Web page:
If you're use case is simply some document writing, checking emails, web browsing, or watching videos or movies, then there are many well supported distributions out there. If you're coming from Windows there distributions like ZorinOS, Linux Mint, or Manjaro that try to provide a very similar experience. ZorinOS in particular is designed to provide the closes Windows-like experience as possible. There is going to be software that you don't get like Microsoft Office. There will be open-source equivalents like Libreoffice or OnlyOffice. The order in which I mentioned the districutions above, is the order from beginner to advanced. For Windows users who are beginners, I generally recommend Zorin because it provides a very similar experience while hiding the complexities. And it is based on Ubuntu which means it get's the benefits of the large community. If the user is a bit more advanced and ready to explore a little more about how Linux works, Linx Mint is great option. Mint exposes a little more of the Linux inner workings and settings. Manjaro is for advanced Windows users who are comfortable tinkering with the OS should they need to. Manjaro is based on Arch so all software will be up-to-date and there might be some breakages that would need to be fixed.
For MacOS users the Linux world provides a lot of options as well. Although there aren't any perfect copies of all MacOS functionality, there are many that come very close. ElementaryOS is great for beginners and provides a similar look and feel to MacOS. There are however some differences, Elementary provides an application grid at the top left corner and there is no equivalent to spotlight search. But for beginners ElementaryOS is a great introduction into Linux. For a little more advanced users, there is Ubuntu. It provides a similar experience to MacOS, although there are learning curves like launch bar being on the left hand side. For these advance users there are ways to move the launch bar to the bottom and other changes that can be made to make the OS more like MacOS. Ubuntu provides a good base for tinkering. For users that are more adventurous and not afraid to deep dive into settings, I would recommend KDE Neon. This distribution combines the stability of the Ubuntu base with the latest technologies for the desktop. And the most advanced MacOS users can go in change the look of this desktop to be a stones throw away from MacOS.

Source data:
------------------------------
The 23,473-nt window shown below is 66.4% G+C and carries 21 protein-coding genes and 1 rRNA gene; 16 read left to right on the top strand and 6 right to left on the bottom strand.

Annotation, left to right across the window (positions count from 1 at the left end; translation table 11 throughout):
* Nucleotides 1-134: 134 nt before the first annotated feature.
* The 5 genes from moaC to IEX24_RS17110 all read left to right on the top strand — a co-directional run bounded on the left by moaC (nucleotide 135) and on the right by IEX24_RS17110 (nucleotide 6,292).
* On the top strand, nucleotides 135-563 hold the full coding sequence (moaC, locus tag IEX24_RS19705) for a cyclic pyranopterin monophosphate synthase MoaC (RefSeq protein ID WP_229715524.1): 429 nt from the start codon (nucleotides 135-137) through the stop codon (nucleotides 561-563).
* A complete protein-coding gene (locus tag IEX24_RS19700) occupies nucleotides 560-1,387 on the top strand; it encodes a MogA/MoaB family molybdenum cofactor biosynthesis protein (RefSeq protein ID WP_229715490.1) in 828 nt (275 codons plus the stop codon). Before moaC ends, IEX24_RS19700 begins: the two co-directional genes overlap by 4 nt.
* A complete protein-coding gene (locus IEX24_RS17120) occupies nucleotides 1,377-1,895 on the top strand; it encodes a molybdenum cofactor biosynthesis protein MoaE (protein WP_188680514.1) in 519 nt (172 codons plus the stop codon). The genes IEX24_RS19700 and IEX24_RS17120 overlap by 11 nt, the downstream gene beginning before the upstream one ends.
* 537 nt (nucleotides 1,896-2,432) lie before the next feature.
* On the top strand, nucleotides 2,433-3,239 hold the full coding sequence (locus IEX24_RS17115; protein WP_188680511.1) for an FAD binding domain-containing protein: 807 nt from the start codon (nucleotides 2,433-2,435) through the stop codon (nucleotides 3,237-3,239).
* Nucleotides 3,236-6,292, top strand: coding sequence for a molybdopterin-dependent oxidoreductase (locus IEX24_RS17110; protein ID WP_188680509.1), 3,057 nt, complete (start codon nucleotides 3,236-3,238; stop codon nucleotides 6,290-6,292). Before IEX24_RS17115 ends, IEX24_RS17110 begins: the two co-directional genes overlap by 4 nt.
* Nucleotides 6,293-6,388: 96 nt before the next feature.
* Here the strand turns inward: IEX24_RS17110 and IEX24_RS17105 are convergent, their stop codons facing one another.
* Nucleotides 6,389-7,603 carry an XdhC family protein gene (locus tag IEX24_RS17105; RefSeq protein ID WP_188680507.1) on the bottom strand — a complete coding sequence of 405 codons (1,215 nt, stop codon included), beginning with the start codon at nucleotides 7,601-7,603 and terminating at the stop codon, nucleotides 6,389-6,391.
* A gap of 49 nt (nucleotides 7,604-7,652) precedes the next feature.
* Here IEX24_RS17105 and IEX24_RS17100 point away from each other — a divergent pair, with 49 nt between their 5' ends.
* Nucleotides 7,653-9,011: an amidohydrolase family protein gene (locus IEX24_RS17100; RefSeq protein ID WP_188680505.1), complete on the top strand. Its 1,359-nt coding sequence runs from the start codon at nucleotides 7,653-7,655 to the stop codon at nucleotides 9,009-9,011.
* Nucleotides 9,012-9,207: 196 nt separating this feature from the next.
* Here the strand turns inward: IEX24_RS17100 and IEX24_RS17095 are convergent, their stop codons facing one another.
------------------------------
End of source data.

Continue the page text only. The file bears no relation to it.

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Media editing is an area of turbulence in the Linux world. Everything from the lack of hardware acceleration in some cases, to the lack of studio grade software like the Adobe suite, leaves a lot to be desired for the media editing professionals. However, for the amateurs, casuals, and hobbyists there are good quality, and free options out there to get started.
Ubuntu Studio, and Fedora Design Suite are two great options. While they both provide very similar software out of the box, their goal is where they differ. Ubuntu strives to provide a stable system, so it tends to have older versions of software in many cases. Fedora strives to provide be on the cutting edge. While this goal provides Fedora users with the latest software, even between releases, there can be some instability in this.